Rod Stewart - vocals; Carmine Appice - drums, vocals; Phil Chen - bass, vocals; Jim Cregan - guitar, vocals; Kevin Savigar - keyboards; Gary Grainger - guitar; Phil Kenzie - horns; Billy Peek - guitars
Opening with a recording of David Rose's 1962 instrumental classic "The Stripper," Rod the Mod blasts through a killer set of his best material with one of the strongest live bands he had ever assembled. This show, the second of two nights in Manchester, England, is an emotional one, since Stewart is very close to his British roots. He doesn't, however, let his national pride get in the way of rollicking good time. This is, after all, rock 'n' roll.
Opening with the infectious "Hot Legs" and "Born To Lose," Stewart offers a great set list that also includes plenty of ballads: "Tonight's The Night (Gonna Be Alright)," "You're In My Heart," "I Don't Want To Talk About It Now," and his legendary version of Gavin Southerland's "Sailing," still among the best selling singles in the history of the U.K.) He also includes some classic rockers with "Blondes Have More Fun" and "Da Ya Think I'm Sexy?" As with every Rod Stewart show there are plenty of stunning covers, including the Beatles' "Get Back," the soul classic "If Lovin' You Is Wrong," the Temptations' "I'm Losing You," Chuck Berry's "Sweet Lil' Rock and Roller" and "Twistin' The Night Away." And, of course, his trademark hits are here with "Maggie Mae" and "You Wear It Well." All in all, it is a memorable performance.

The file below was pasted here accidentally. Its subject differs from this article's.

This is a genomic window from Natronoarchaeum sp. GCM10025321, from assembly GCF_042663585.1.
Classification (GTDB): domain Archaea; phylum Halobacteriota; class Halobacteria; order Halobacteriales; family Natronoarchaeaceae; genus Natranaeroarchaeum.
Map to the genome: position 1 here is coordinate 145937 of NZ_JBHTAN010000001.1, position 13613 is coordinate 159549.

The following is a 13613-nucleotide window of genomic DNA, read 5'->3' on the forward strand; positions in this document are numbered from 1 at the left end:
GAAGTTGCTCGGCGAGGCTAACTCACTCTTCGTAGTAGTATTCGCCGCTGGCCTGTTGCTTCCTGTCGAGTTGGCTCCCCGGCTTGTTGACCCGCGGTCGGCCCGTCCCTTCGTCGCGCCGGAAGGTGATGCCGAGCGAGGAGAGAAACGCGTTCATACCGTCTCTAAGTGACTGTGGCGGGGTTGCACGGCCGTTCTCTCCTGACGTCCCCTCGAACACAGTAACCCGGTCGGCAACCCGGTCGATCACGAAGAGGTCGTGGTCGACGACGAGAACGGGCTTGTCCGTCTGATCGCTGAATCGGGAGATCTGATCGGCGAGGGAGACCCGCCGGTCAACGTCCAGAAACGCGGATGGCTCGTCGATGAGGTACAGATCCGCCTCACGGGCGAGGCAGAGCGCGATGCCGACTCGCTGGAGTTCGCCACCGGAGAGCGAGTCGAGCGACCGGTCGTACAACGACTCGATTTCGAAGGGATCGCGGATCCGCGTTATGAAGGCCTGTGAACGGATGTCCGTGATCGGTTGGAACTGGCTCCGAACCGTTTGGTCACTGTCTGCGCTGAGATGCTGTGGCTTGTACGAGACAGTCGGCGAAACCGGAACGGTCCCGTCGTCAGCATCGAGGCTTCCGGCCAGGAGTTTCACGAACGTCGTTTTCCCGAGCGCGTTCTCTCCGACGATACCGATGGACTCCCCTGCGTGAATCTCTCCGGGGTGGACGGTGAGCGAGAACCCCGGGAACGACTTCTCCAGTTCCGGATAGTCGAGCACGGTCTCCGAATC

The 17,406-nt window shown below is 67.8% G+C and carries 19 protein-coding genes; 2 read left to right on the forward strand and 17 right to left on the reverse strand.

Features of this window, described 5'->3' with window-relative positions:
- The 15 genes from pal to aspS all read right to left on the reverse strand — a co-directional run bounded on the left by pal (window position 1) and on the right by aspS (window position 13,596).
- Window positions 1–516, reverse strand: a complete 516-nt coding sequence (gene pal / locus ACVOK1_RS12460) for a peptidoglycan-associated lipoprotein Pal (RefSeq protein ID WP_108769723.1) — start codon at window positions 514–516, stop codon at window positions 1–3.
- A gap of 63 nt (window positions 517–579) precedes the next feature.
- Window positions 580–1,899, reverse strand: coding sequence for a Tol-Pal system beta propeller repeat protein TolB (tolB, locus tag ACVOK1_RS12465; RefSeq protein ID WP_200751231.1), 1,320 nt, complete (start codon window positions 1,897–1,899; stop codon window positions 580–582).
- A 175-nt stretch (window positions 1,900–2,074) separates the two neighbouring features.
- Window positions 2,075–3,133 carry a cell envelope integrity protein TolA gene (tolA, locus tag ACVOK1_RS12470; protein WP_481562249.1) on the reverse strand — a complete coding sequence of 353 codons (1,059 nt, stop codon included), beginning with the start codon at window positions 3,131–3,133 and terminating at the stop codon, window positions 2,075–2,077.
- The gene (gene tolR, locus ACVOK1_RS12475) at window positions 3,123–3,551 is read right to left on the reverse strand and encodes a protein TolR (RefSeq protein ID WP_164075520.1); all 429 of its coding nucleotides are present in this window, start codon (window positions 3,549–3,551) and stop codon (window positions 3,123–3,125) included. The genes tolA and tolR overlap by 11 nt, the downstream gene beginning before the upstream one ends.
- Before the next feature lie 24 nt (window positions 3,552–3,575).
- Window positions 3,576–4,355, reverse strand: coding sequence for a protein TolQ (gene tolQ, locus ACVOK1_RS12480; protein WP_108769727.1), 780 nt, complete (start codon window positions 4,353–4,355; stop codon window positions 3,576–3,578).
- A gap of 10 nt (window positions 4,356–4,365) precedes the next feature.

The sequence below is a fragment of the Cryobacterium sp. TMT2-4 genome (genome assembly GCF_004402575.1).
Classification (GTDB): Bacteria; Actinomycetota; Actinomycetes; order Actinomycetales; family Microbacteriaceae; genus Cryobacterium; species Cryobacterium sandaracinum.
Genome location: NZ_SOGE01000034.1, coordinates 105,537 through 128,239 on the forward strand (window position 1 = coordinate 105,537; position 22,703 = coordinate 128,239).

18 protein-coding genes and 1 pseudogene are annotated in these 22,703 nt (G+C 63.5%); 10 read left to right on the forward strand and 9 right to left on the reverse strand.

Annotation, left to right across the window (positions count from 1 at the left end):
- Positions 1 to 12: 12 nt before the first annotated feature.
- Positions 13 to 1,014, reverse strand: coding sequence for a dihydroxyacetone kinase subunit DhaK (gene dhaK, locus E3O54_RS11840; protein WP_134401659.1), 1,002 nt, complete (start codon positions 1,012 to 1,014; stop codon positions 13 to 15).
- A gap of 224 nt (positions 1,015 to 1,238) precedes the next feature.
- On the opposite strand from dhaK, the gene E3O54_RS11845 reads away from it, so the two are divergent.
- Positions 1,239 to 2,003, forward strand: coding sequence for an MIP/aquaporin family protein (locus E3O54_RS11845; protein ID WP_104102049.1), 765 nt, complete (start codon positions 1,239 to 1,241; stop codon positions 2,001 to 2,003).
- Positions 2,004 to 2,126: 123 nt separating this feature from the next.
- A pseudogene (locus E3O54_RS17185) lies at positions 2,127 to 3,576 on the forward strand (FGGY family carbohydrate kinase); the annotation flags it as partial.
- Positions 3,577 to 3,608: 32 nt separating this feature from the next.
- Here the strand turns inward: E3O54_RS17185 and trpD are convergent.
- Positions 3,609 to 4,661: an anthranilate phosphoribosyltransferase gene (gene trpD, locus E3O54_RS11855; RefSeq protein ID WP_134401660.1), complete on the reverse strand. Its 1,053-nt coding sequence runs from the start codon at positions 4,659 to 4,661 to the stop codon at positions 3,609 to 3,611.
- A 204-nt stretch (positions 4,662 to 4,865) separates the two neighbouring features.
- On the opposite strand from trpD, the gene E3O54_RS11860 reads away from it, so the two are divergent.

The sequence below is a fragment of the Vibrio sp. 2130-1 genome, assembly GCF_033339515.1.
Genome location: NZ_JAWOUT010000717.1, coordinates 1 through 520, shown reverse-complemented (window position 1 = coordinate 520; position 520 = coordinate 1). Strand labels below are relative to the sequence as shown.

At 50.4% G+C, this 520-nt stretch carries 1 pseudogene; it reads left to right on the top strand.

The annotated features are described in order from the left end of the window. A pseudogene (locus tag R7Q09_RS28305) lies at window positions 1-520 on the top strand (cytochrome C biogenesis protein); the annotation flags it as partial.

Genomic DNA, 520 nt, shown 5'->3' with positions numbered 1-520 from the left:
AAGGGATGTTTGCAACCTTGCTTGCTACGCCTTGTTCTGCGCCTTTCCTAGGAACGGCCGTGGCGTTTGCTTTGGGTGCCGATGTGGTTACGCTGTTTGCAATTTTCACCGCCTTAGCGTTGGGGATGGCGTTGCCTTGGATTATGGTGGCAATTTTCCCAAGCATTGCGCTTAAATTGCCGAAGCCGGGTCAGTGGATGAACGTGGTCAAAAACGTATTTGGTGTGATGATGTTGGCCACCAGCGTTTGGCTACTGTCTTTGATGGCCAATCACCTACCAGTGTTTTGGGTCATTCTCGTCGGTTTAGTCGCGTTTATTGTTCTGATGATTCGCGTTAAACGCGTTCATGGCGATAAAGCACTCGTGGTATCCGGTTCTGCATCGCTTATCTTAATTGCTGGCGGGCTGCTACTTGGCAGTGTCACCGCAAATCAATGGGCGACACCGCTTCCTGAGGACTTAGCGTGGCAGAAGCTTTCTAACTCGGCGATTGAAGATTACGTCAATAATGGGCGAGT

Although he began his professional career in the early 1960s with folk singer Wizz Jones, he began recording in 1963 as a member of John Baldry's Hoochie Coo Men (which also included an unknown pianist named Reg Dwight—later to become Elton John).
In 1964, Stewart and some of the members of Baldry's band formed a U.K. band called Steam Packet, which had moderate success and toured with the Rolling Stones. In 1966, he was asked by former Yardbirds guitarist Jeff Beck to join his new group, which also included Ron Wood on bass. When a Beck's near-fatal 1969 car accident prevented a merger with Beck, Stewart and ex-Vanilla Fudge members Carmine Appice and Tim Bogart, Stewart, and Wood (now on guitar) joined the remaining members of the Small Faces, who had re-grouped as the Faces upon the departure of Steve Marriott.
Stewart took Faces back to the top of the U.K. charts and made them a viable touring act in the States, with a number of critically acclaimed and commercially successful albums. However, all the while he was lead vocalist for the Faces he was also holding down a successful solo career, which included the mega-hit, "Maggie Mae." It was often impossible to tell Stewart solo albums apart from his Faces records, especially since he used many of the Faces members on his own records.
After leaving that band in 1975, Stewart never left the charts or the spotlight as a solo celebrity. He recently recorded several #1 albums of standards, and an album of classic rock covers.